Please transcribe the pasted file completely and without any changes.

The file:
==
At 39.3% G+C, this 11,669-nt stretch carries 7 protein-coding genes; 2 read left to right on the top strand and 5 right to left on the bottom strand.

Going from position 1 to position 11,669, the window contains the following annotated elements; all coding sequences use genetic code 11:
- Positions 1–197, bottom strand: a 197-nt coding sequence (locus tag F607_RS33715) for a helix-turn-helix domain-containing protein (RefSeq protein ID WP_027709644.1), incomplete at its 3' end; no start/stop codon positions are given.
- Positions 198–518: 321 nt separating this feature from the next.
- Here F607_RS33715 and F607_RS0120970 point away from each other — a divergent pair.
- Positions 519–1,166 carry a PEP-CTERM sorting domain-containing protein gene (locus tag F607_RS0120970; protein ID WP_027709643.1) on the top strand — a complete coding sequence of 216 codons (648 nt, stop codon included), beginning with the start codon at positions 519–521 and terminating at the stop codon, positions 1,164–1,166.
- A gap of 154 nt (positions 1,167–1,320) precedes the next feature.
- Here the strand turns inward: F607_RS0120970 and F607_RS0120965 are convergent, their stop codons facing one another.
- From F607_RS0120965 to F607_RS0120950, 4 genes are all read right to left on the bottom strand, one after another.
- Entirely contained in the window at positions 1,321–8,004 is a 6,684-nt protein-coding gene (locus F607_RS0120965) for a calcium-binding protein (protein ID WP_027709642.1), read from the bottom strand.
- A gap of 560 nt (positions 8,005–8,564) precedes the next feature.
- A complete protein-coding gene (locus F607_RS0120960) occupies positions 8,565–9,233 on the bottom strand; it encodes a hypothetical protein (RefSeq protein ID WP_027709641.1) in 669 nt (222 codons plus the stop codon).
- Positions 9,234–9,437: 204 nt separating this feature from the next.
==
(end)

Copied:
At 39.3% G+C, this 11,669-nt stretch carries 7 protein-coding genes; 2 read left to right on the top strand and 5 right to left on the bottom strand.

Going from position 1 to position 11,669, the window contains the following annotated elements; all coding sequences use genetic code 11:
- Positions 1–197, bottom strand: a 197-nt coding sequence (locus tag F607_RS33715) for a helix-turn-helix domain-containing protein (RefSeq protein ID WP_027709644.1), incomplete at its 3' end; no start/stop codon positions are given.
- Positions 198–518: 321 nt separating this feature from the next.
- Here F607_RS33715 and F607_RS0120970 point away from each other — a divergent pair.
- Positions 519–1,166 carry a PEP-CTERM sorting domain-containing protein gene (locus tag F607_RS0120970; protein ID WP_027709643.1) on the top strand — a complete coding sequence of 216 codons (648 nt, stop codon included), beginning with the start codon at positions 519–521 and terminating at the stop codon, positions 1,164–1,166.
- A gap of 154 nt (positions 1,167–1,320) precedes the next feature.
- Here the strand turns inward: F607_RS0120970 and F607_RS0120965 are convergent, their stop codons facing one another.
- From F607_RS0120965 to F607_RS0120950, 4 genes are all read right to left on the bottom strand, one after another.
- Entirely contained in the window at positions 1,321–8,004 is a 6,684-nt protein-coding gene (locus F607_RS0120965) for a calcium-binding protein (protein ID WP_027709642.1), read from the bottom strand.
- A gap of 560 nt (positions 8,005–8,564) precedes the next feature.
- A complete protein-coding gene (locus F607_RS0120960) occupies positions 8,565–9,233 on the bottom strand; it encodes a hypothetical protein (RefSeq protein ID WP_027709641.1) in 669 nt (222 codons plus the stop codon).
- Positions 9,234–9,437: 204 nt separating this feature from the next.